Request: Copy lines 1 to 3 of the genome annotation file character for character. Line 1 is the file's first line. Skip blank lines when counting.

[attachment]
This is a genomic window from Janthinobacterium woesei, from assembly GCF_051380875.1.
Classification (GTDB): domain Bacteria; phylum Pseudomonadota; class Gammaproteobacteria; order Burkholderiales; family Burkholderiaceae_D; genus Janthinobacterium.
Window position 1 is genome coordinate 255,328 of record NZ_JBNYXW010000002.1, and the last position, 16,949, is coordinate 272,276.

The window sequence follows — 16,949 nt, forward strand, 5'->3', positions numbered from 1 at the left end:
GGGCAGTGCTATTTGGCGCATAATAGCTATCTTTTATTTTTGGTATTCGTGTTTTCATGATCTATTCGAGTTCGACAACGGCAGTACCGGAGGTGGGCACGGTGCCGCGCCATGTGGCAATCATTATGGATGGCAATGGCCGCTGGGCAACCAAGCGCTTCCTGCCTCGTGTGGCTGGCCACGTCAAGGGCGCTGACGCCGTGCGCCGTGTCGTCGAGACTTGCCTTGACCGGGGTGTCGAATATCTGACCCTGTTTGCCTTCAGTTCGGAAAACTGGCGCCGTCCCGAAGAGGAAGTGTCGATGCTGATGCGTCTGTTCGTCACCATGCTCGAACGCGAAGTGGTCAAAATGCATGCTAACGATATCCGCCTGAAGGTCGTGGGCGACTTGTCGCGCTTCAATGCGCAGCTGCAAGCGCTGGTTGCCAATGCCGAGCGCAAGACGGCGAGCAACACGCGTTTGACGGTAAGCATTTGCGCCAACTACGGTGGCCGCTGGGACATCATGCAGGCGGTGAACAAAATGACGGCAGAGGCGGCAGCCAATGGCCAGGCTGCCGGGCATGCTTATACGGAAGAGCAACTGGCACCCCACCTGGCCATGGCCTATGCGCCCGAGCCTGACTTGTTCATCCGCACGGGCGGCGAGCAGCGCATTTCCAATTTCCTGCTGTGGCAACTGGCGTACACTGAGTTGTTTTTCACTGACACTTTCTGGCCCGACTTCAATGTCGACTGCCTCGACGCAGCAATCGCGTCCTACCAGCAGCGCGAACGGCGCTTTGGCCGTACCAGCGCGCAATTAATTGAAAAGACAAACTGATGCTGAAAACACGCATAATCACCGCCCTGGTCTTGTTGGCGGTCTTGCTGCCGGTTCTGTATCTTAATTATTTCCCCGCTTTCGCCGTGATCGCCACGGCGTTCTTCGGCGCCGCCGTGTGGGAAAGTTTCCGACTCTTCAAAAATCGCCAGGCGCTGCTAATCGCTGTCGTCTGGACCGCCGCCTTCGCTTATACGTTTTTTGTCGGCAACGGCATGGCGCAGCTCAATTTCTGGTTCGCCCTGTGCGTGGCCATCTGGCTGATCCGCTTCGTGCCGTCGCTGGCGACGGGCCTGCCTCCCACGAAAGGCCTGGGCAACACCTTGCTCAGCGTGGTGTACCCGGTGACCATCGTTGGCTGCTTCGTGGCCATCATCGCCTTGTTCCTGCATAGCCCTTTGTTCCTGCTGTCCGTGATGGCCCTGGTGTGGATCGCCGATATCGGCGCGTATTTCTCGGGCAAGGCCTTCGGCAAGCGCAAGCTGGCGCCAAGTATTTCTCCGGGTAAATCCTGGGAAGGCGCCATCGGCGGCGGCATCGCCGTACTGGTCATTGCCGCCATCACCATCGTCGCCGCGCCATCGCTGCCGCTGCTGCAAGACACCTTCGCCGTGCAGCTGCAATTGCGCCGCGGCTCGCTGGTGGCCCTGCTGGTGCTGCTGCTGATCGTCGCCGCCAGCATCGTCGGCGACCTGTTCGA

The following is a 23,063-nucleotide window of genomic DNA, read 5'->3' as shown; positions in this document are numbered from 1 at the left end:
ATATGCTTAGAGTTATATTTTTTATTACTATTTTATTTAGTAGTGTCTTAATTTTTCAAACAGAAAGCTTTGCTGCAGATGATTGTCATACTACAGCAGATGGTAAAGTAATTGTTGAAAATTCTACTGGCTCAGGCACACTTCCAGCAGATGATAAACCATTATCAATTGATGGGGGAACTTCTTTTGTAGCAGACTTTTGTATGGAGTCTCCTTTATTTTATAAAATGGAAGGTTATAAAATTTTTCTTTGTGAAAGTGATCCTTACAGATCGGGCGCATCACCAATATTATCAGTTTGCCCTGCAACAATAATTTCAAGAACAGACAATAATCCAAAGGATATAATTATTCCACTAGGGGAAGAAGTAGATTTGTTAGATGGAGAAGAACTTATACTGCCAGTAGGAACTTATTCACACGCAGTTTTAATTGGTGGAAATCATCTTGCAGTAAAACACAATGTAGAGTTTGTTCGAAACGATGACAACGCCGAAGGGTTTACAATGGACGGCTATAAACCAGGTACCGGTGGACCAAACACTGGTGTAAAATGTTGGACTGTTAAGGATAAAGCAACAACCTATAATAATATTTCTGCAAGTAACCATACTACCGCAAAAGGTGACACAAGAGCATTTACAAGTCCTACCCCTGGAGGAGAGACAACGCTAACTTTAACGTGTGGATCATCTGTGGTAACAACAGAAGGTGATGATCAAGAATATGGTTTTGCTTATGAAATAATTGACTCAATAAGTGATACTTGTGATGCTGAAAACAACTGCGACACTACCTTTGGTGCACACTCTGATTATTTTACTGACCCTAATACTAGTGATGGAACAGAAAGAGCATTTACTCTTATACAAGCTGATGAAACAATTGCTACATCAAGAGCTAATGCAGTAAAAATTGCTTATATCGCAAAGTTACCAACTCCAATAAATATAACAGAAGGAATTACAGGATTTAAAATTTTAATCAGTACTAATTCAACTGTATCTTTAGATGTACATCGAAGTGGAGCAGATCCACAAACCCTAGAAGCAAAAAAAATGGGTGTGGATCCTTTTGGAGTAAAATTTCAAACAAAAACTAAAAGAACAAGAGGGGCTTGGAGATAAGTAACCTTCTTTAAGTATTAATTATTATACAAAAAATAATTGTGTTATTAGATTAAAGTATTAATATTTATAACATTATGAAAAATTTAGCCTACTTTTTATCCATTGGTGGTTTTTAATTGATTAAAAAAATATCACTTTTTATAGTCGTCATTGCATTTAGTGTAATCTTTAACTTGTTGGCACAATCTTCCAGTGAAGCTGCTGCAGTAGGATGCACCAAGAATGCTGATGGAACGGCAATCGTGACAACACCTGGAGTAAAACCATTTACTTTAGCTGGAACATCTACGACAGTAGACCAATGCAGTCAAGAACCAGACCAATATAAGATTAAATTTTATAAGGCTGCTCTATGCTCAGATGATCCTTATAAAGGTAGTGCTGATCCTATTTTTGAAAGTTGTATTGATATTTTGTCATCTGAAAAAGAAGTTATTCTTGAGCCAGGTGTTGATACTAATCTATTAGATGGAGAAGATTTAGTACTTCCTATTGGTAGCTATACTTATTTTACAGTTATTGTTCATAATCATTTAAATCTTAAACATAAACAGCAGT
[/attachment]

This is a genomic window from Janthinobacterium woesei, from assembly GCF_051380875.1.
Classification (GTDB): domain Bacteria; phylum Pseudomonadota; class Gammaproteobacteria; order Burkholderiales; family Burkholderiaceae_D; genus Janthinobacterium.
Window position 1 is genome coordinate 255,328 of record NZ_JBNYXW010000002.1, and the last position, 16,949, is coordinate 272,276.